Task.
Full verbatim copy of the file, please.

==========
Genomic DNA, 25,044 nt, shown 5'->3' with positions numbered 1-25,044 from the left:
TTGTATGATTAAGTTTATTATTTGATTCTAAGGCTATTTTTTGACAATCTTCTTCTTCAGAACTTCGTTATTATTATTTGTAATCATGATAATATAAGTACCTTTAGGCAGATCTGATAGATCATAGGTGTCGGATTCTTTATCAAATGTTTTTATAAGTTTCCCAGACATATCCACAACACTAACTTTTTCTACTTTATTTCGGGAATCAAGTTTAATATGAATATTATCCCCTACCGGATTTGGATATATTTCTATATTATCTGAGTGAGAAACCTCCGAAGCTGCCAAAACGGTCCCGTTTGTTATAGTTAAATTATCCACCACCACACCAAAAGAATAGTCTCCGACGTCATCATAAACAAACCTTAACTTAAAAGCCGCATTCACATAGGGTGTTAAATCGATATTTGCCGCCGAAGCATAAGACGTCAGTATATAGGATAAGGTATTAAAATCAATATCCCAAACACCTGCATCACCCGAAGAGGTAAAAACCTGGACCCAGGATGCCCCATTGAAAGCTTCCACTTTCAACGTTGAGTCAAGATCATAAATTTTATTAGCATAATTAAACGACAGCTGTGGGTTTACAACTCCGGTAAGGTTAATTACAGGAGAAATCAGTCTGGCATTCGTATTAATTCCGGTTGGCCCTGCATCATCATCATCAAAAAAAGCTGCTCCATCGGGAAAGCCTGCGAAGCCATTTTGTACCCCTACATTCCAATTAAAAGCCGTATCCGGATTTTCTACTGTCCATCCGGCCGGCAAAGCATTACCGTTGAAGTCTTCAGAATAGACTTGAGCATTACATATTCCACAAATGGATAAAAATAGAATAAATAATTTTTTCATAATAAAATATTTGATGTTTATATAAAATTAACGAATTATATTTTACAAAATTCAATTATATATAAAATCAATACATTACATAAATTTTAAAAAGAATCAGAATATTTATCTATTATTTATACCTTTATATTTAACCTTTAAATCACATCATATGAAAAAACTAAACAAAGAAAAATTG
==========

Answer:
Genomic DNA, 25,044 nt, shown 5'->3' with positions numbered 1-25,044 from the left:
TTGTATGATTAAGTTTATTATTTGATTCTAAGGCTATTTTTTGACAATCTTCTTCTTCAGAACTTCGTTATTATTATTTGTAATCATGATAATATAAGTACCTTTAGGCAGATCTGATAGATCATAGGTGTCGGATTCTTTATCAAATGTTTTTATAAGTTTCCCAGACATATCCACAACACTAACTTTTTCTACTTTATTTCGGGAATCAAGTTTAATATGAATATTATCCCCTACCGGATTTGGATATATTTCTATATTATCTGAGTGAGAAACCTCCGAAGCTGCCAAAACGGTCCCGTTTGTTATAGTTAAATTATCCACCACCACACCAAAAGAATAGTCTCCGACGTCATCATAAACAAACCTTAACTTAAAAGCCGCATTCACATAGGGTGTTAAATCGATATTTGCCGCCGAAGCATAAGACGTCAGTATATAGGATAAGGTATTAAAATCAATATCCCAAACACCTGCATCACCCGAAGAGGTAAAAACCTGGACCCAGGATGCCCCATTGAAAGCTTCCACTTTCAACGTTGAGTCAAGATCATAAATTTTATTAGCATAATTAAACGACAGCTGTGGGTTTACAACTCCGGTAAGGTTAATTACAGGAGAAATCAGTCTGGCATTCGTATTAATTCCGGTTGGCCCTGCATCATCATCATCAAAAAAAGCTGCTCCATCGGGAAAGCCTGCGAAGCCATTTTGTACCCCTACATTCCAATTAAAAGCCGTATCCGGATTTTCTACTGTCCATCCGGCCGGCAAAGCATTACCGTTGAAGTCTTCAGAATAGACTTGAGCATTACATATTCCACAAATGGATAAAAATAGAATAAATAATTTTTTCATAATAAAATATTTGATGTTTATATAAAATTAACGAATTATATTTTACAAAATTCAATTATATATAAAATCAATACATTACATAAATTTTAAAAAGAATCAGAATATTTATCTATTATTTATACCTTTATATTTAACCTTTAAATCACATCATATGAAAAAACTAAACAAAGAAAAATTG